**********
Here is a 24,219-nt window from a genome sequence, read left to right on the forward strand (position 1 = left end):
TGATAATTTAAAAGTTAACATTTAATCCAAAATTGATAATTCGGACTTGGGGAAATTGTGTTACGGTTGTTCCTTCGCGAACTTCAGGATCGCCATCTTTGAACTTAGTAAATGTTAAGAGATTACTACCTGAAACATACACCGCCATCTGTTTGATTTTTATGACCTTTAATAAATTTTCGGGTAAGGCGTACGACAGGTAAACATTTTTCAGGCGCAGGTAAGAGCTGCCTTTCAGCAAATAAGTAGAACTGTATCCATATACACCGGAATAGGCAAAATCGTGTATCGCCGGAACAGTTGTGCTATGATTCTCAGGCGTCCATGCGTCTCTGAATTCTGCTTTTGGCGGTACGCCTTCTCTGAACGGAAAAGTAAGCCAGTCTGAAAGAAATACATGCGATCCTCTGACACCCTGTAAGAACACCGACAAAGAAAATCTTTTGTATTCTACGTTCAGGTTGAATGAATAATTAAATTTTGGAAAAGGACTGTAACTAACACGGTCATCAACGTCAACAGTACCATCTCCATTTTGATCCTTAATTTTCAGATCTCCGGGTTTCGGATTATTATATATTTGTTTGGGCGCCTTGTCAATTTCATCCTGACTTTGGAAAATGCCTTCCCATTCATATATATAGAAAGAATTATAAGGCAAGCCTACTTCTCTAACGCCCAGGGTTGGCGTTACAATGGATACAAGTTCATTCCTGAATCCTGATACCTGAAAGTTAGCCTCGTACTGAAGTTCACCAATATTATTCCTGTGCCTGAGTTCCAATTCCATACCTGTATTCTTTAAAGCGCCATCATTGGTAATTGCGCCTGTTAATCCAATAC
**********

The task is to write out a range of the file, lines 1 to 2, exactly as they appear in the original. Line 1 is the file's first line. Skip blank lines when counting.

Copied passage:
Here is a 24,219-nt window from a genome sequence, read left to right on the forward strand (position 1 = left end):
TGATAATTTAAAAGTTAACATTTAATCCAAAATTGATAATTCGGACTTGGGGAAATTGTGTTACGGTTGTTCCTTCGCGAACTTCAGGATCGCCATCTTTGAACTTAGTAAATGTTAAGAGATTACTACCTGAAACATACACCGCCATCTGTTTGATTTTTATGACCTTTAATAAATTTTCGGGTAAGGCGTACGACAGGTAAACATTTTTCAGGCGCAGGTAAGAGCTGCCTTTCAGCAAATAAGTAGAACTGTATCCATATACACCGGAATAGGCAAAATCGTGTATCGCCGGAACAGTTGTGCTATGATTCTCAGGCGTCCATGCGTCTCTGAATTCTGCTTTTGGCGGTACGCCTTCTCTGAACGGAAAAGTAAGCCAGTCTGAAAGAAATACATGCGATCCTCTGACACCCTGTAAGAACACCGACAAAGAAAATCTTTTGTATTCTACGTTCAGGTTGAATGAATAATTAAATTTTGGAAAAGGACTGTAACTAACACGGTCATCAACGTCAACAGTACCATCTCCATTTTGATCCTTAATTTTCAGATCTCCGGGTTTCGGATTATTATATATTTGTTTGGGCGCCTTGTCAATTTCATCCTGACTTTGGAAAATGCCTTCCCATTCATATATATAGAAAGAATTATAAGGCAAGCCTACTTCTCTAACGCCCAGGGTTGGCGTTACAATGGATACAAGTTCATTCCTGAATCCTGATACCTGAAAGTTAGCCTCGTACTGAAGTTCACCAATATTATTCCTGTGCCTGAGTTCCAATTCCATACCTGTATTCTTTAAAGCGCCATCATTGGTAATTGCGCCTGTTAATCCAATAC